DMARC Quarantine vs Reject: Which Is Ideal?

The ideal state is a reject policy, and that is what we recommend to our customers. However, there are use cases where this isn’t feasible, either because the customer has mail flows they need to preserve that aren’t yet authenticatable (e.g., high corporate usage of mailing lists that have not yet been implemented Authenticated Received Chain (ARC)) or because of political considerations at the organization.

Sometimes, an organization wants to implement quarantine to convince themselves that things are working as expected before moving to reject. With the visibility that Valimail Enforce provides, quarantine is not usually necessary — but some customers still require it, and that’s why we support it when it’s needed.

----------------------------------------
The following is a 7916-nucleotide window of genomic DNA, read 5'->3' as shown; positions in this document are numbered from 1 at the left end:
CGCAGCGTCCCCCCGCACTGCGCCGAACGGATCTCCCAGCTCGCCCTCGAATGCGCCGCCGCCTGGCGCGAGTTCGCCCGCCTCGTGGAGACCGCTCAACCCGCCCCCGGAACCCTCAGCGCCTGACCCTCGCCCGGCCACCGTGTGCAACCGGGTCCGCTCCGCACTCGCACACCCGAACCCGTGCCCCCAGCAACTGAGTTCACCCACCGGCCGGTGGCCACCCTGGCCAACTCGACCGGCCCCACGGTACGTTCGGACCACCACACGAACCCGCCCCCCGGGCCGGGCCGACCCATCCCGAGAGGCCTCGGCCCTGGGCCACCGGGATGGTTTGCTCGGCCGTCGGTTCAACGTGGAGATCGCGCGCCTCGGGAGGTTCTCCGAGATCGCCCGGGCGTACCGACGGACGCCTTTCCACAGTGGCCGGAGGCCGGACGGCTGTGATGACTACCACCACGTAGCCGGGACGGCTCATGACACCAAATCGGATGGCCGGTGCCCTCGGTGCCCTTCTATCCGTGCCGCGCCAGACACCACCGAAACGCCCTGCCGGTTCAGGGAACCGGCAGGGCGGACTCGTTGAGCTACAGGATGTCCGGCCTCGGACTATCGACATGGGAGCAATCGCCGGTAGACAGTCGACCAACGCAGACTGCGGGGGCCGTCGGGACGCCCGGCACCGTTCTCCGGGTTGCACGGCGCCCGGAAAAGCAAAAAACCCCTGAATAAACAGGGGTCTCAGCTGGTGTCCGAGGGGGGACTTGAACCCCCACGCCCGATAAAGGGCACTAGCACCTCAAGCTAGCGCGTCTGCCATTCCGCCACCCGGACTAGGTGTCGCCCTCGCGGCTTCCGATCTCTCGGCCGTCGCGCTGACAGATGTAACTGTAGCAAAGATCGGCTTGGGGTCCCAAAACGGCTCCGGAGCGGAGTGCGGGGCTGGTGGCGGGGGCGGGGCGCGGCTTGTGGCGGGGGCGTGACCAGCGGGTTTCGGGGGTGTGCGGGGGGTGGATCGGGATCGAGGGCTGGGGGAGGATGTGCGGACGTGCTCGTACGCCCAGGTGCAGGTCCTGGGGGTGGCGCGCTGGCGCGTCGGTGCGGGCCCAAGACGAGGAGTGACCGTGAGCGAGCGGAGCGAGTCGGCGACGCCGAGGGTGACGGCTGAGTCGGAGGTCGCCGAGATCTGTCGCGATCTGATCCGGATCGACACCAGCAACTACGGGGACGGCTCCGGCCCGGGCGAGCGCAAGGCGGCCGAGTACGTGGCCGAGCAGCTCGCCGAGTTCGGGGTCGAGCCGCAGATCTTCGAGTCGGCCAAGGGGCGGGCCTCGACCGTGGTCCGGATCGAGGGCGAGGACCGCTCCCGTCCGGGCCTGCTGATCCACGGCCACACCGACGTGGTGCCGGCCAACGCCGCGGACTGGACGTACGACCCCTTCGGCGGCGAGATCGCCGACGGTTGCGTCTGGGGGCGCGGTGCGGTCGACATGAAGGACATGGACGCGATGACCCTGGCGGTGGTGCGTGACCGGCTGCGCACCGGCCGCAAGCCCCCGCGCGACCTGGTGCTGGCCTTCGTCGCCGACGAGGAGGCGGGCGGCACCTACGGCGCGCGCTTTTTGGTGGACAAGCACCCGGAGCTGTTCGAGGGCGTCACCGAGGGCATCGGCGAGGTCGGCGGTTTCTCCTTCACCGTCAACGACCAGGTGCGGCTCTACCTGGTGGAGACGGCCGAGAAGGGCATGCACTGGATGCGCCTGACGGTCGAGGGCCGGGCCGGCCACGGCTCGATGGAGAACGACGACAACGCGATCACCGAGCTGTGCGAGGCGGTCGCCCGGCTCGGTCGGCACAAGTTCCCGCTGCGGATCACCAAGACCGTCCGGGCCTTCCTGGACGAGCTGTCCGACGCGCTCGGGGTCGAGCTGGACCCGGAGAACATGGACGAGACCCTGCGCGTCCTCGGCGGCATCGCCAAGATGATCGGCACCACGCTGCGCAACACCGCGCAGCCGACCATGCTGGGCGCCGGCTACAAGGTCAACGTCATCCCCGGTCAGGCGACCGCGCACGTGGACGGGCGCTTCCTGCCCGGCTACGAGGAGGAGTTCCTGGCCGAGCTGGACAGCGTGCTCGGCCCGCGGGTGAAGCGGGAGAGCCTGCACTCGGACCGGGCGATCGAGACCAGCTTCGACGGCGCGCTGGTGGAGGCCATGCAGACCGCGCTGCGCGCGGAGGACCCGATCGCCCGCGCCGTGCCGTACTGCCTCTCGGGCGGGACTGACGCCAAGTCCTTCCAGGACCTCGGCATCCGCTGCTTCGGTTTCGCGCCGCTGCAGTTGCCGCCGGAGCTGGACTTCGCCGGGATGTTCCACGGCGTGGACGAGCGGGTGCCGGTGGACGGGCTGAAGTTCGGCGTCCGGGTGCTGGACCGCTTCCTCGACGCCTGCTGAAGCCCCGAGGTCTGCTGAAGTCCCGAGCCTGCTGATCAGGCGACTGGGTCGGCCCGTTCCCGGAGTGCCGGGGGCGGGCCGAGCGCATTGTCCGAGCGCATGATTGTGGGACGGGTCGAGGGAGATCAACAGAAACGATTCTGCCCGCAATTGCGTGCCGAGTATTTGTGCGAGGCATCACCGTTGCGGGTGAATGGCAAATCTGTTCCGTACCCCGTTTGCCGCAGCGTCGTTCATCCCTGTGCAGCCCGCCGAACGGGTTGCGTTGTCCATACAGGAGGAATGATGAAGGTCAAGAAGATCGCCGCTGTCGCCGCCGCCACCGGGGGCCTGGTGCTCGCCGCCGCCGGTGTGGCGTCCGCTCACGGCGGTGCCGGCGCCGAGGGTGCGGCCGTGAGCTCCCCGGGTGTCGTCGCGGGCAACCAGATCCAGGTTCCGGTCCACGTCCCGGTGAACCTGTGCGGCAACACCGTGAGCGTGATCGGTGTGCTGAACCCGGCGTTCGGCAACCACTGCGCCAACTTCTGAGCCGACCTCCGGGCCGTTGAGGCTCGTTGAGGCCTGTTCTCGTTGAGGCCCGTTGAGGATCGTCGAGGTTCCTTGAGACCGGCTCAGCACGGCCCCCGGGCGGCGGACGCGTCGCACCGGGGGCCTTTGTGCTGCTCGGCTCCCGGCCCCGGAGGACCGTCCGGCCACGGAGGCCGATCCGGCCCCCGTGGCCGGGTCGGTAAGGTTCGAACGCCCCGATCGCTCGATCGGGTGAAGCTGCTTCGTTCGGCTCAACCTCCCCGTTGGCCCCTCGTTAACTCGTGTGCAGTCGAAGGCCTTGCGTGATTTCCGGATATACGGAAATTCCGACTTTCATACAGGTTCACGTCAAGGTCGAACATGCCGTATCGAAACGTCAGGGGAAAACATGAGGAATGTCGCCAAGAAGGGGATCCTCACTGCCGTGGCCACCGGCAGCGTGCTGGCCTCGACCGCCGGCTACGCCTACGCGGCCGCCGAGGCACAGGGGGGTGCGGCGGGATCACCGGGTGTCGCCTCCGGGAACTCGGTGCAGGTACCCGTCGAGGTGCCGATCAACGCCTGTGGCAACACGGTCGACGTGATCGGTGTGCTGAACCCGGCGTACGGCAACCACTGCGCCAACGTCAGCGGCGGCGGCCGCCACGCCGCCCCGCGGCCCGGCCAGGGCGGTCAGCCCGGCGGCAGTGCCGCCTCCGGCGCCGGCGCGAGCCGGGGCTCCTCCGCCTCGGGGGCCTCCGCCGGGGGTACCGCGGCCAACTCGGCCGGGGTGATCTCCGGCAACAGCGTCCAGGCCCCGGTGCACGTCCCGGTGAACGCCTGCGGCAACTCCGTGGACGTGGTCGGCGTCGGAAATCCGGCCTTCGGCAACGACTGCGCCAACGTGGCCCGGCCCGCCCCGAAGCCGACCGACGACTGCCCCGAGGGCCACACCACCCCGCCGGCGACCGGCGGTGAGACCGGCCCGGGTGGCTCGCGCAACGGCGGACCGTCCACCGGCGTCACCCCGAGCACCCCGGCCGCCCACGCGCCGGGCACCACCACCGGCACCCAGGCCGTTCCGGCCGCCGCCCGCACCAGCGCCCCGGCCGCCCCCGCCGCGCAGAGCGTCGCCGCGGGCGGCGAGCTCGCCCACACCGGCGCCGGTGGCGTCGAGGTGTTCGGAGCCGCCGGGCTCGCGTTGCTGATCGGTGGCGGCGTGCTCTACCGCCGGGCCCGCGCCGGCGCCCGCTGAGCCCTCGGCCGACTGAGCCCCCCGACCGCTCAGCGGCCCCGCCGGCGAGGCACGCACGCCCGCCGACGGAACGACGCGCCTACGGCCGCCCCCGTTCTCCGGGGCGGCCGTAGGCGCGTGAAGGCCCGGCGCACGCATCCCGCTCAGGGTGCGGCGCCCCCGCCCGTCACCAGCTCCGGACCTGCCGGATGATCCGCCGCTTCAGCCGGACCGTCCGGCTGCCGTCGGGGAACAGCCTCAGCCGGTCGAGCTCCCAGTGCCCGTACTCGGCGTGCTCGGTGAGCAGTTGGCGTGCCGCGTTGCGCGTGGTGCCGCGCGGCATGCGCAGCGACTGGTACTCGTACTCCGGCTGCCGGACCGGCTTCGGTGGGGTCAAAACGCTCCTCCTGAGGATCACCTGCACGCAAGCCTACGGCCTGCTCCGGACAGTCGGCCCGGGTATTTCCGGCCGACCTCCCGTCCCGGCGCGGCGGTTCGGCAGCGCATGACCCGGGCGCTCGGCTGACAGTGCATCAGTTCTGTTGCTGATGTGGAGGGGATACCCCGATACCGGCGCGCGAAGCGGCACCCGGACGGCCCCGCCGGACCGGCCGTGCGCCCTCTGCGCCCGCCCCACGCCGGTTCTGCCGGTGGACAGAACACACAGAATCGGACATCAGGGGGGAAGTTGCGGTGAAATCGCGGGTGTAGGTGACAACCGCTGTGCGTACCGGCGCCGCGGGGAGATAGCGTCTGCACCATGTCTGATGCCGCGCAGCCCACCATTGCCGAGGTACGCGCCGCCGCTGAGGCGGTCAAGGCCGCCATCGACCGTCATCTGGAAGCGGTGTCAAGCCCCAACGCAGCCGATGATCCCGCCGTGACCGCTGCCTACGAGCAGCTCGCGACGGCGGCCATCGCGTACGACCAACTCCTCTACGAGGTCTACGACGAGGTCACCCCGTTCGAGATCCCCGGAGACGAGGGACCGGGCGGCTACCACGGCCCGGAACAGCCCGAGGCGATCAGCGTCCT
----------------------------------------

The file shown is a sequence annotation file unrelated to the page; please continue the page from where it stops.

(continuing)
The biggest danger to an organization that has just deployed a DMARC record is staying at a p=none or sp=none position for years on end.

NOTE: the ‘sp’ tag lets organizations set a separate policy for subdomains of the main domain; at p=reject and sp=none, messages from ‘’ that fail to authenticate will be rejected, but messages from ‘’ will be delivered as normal. In practice, this means that your domain is still abusable: An attacker can just pick any subdomain and go to town phishing your customers or employees.

The Inadequate Alternative to Quarantine and Reject

If we were to reject the option of quarantine and instead opt for no precautions whatsoever, or a policy of none at best, we would view it as highly concerning. Regrettably, this is exactly the advice some of our competitors offer to their clients and, in some instances, even follow themselves. We strongly believe this approach is both negligent and poses a significant risk.